“I am convinced that humans need to leave Earth,” says Stephen Hawking.
Perhaps. It depends on who leaves and where they go — or get sent.
Sending a man to Mars might be a good idea — so long as it’s the right man.
BBC News reports: Prof Stephen Hawking has called for leading nations to send astronauts to the Moon by 2020.
They should also aim to build a lunar base in 30 years’ time and send people to Mars by 2025.
Prof Hawking said that the goal would re-ignite the space programme, forge new alliances and give humanity a sense of purpose. [Continue reading…]
One of the unfortunate effects of fame when attached to those individuals deemed to have the Great Minds of their generation is that whatever they say tends to be taken seriously — as though equal weight should be attached to all their opinions and as though each and every one of their ideas must be laden with merit.
Whatever Stephen Hawking believes, who could have the audacity to question such a luminary?
I think the best way of sidestepping this tendency to be timid about questioning the great ideas from the great minds is simply to ignore the person, engage their ideas, and imagine how much attention they would garner if they came from someone of much less renown.
Let’s set aside the question of whether world leaders or the world’s leading scientists should take it upon themselves to give humanity a sense of purpose and let’s just consider the proposition of colonizing Mars.
And let’s assume that the technical obstacles to inhabiting Mars and transporting people there in large numbers could be surmounted in the next few decades, highly implausible as that notion might seem.
Here’s the core flaw in this proposition: if humans figured out how to live on Mars and during this period of preparing for our exodus either continued causing catastrophic damage to Earth’s biosphere, or found ways to mitigate or reverse the harm we’ve already done here, wouldn’t this planet in either scenario still be a better place to live than anywhere else conceivably within reach?
Simply put, isn’t Earth however badly we damage it always going to be much more hospitable than Mars or the Moon?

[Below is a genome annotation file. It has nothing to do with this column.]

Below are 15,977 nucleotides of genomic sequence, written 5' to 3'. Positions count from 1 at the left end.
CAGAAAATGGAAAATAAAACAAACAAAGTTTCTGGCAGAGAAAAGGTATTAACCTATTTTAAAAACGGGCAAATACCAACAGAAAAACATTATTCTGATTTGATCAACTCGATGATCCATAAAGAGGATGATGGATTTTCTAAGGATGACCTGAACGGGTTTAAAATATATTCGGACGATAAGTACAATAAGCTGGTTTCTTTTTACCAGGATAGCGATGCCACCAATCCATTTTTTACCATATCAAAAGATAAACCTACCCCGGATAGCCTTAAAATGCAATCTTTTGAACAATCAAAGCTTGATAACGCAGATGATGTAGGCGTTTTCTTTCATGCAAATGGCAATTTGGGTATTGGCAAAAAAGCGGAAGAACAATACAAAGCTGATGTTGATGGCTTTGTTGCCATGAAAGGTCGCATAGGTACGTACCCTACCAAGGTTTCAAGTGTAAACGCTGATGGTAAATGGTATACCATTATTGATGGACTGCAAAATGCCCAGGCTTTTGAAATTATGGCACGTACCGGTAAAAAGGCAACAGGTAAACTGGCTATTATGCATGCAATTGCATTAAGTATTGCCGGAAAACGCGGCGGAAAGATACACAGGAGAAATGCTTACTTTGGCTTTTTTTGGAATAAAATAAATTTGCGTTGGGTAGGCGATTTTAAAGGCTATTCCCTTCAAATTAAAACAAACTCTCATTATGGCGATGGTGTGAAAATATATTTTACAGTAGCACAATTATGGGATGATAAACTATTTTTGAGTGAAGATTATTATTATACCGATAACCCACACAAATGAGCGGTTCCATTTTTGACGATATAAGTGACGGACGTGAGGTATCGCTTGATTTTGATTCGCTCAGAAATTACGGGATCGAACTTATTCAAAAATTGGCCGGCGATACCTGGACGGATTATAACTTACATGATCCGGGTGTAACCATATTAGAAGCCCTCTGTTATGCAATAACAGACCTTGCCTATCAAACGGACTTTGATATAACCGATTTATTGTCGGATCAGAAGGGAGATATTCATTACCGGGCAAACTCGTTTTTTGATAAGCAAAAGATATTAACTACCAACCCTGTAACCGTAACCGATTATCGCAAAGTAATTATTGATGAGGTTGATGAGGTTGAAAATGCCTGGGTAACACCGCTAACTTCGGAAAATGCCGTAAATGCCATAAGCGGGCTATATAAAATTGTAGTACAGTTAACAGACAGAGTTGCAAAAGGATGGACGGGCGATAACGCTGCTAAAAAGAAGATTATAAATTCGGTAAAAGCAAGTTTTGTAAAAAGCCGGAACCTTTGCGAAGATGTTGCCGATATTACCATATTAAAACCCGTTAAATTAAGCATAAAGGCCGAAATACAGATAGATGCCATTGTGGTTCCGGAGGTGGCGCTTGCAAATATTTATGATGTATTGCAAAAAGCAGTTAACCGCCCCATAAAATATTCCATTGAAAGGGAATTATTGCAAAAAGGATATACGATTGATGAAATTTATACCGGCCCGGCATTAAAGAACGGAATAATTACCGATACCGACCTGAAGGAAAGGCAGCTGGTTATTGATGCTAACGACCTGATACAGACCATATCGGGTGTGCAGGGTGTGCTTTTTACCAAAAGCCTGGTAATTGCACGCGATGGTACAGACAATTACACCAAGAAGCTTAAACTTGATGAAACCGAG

Given that likelihood, if we talk about colonizing these alternative worlds, aren’t these “colonies” more likely to be prison camps constructed to house that portion of humanity deemed excess to Earth’s carrying capacity?
More realistically, isn’t learning how to make Mars inhabitable most likely to morph into a blueprint for a dystopian future on Earth — one in which a small segment of the population is provided with secure havens that insulate them from the effects of climate change and environmental destruction?
In other words, won’t a mission to inhabit other worlds almost certainly turn out to be a false promise that does less to give humanity a sense of purpose than it does to promote baseless hope followed by rapid despair?
It’s sad, but perhaps not surprising, that a man who has spent most of his life tied to machines, sees no limits to human inventiveness. Hawking doesn’t seem to recognize that the only real hope for humanity has to be grounded in a deep recognition that human life is inseparable from life on Earth.
Our destructive behavior springs in large part from our multifaceted convictions in immortality — the notion that somehow we might survive even as every other creature expires.
Instead of indulging in science fiction fantasies about colonizing other planets, we need to come to grips with the fragility of life and our own inescapable mortality.
If we ruin our future here, we have no business trying to construct a future anywhere else.